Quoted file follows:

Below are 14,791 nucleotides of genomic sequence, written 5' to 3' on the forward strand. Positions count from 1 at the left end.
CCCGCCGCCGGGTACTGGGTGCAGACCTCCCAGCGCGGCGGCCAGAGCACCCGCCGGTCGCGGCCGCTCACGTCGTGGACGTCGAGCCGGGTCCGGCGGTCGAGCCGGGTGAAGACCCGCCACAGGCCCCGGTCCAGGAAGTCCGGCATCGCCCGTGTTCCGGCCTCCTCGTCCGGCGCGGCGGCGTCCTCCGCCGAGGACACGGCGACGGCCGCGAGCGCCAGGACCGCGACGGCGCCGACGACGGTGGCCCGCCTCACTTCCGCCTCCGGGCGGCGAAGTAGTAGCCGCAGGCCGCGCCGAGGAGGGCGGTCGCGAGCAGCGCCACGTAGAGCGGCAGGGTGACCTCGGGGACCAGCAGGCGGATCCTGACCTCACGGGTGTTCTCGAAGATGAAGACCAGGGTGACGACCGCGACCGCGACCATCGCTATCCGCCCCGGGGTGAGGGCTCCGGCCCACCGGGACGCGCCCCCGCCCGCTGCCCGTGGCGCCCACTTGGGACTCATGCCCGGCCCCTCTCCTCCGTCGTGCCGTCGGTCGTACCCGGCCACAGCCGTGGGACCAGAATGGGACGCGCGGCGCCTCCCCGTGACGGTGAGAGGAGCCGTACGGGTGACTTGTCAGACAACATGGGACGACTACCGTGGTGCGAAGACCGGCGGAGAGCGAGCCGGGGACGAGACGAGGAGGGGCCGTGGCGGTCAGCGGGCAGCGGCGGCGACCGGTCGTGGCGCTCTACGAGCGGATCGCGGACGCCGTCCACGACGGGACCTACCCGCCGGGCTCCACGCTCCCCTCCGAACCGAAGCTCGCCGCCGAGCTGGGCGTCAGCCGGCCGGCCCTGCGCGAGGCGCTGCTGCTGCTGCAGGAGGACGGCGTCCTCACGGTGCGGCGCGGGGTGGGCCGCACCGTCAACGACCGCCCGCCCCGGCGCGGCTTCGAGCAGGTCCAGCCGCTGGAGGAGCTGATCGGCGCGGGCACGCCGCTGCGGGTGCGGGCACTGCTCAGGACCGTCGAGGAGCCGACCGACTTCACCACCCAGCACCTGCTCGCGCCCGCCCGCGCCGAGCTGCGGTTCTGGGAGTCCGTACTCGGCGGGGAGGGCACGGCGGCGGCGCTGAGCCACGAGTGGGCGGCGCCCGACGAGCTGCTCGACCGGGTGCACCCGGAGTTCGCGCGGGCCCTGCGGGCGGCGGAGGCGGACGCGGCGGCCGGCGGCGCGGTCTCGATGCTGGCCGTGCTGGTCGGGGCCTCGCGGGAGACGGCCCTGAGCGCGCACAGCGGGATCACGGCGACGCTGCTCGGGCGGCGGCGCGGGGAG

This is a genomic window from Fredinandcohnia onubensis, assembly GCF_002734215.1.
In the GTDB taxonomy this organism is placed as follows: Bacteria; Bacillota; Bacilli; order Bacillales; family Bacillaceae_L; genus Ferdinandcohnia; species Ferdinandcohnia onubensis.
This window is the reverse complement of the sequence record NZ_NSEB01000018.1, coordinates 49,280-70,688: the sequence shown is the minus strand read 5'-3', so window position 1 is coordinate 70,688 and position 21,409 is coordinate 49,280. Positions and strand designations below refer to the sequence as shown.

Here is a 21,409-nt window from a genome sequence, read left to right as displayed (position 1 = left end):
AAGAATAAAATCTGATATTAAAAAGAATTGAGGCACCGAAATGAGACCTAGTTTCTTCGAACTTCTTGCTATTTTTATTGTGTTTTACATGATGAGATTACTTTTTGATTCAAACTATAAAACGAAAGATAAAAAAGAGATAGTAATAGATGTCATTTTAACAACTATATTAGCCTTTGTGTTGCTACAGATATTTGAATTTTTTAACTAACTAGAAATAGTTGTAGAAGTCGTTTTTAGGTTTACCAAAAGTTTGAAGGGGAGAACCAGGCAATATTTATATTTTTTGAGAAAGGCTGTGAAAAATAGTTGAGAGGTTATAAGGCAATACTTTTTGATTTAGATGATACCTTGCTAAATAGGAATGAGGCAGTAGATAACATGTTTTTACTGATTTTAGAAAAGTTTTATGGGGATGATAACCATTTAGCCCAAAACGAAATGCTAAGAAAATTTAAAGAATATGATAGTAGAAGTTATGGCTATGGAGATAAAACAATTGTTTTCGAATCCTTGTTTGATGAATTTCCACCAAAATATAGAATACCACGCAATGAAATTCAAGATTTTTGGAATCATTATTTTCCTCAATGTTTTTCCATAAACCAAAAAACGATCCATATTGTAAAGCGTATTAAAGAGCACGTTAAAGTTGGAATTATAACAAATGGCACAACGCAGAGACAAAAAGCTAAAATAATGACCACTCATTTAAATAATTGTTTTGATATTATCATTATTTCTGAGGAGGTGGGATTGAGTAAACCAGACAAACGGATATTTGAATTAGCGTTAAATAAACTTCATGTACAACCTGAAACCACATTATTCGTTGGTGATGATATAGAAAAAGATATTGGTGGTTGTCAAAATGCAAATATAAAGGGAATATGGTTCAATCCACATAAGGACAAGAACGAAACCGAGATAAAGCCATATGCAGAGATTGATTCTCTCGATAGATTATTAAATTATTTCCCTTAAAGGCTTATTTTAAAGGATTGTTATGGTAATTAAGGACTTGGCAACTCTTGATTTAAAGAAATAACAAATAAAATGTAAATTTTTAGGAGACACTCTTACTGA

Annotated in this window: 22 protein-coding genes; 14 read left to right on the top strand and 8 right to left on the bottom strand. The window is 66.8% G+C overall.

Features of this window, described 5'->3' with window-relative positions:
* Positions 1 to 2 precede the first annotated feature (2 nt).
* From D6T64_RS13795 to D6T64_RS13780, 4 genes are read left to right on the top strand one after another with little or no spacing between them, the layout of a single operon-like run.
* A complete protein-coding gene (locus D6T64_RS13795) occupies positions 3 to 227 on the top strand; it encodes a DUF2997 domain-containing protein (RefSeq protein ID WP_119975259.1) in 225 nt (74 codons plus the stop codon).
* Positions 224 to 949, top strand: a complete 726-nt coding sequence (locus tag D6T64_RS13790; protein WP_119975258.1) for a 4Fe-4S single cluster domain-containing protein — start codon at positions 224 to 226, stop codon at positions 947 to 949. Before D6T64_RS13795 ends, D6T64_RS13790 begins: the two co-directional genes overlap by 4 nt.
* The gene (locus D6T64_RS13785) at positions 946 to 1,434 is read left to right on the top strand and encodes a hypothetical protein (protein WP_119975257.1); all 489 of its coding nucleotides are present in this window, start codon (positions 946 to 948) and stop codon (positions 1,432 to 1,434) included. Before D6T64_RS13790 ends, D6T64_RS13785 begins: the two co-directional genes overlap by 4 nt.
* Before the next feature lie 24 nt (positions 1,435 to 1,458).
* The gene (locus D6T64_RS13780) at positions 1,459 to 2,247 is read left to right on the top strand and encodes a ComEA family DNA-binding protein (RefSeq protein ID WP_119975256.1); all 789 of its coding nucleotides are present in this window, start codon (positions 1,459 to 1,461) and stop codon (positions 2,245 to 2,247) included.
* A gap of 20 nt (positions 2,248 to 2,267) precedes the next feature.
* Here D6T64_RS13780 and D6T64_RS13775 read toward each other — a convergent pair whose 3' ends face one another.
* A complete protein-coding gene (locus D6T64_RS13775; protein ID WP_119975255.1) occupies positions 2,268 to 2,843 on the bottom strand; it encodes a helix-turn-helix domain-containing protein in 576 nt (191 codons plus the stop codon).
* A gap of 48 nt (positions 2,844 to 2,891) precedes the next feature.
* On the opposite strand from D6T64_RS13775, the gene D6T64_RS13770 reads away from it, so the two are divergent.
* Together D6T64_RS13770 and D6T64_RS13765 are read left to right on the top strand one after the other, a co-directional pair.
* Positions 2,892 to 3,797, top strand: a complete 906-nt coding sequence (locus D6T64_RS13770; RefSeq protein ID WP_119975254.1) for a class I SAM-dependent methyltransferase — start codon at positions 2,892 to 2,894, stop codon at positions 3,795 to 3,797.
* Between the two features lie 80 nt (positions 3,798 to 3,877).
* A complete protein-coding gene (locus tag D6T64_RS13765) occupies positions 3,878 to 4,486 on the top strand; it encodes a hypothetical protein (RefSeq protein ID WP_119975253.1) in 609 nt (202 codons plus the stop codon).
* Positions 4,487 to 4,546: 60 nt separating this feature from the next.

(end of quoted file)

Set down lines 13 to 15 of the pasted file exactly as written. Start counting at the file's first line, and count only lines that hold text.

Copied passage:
* Positions 224 to 949, top strand: a complete 726-nt coding sequence (locus tag D6T64_RS13790; protein WP_119975258.1) for a 4Fe-4S single cluster domain-containing protein — start codon at positions 224 to 226, stop codon at positions 947 to 949. Before D6T64_RS13795 ends, D6T64_RS13790 begins: the two co-directional genes overlap by 4 nt.
* The gene (locus D6T64_RS13785) at positions 946 to 1,434 is read left to right on the top strand and encodes a hypothetical protein (protein WP_119975257.1); all 489 of its coding nucleotides are present in this window, start codon (positions 946 to 948) and stop codon (positions 1,432 to 1,434) included. Before D6T64_RS13790 ends, D6T64_RS13785 begins: the two co-directional genes overlap by 4 nt.
* Before the next feature lie 24 nt (positions 1,435 to 1,458).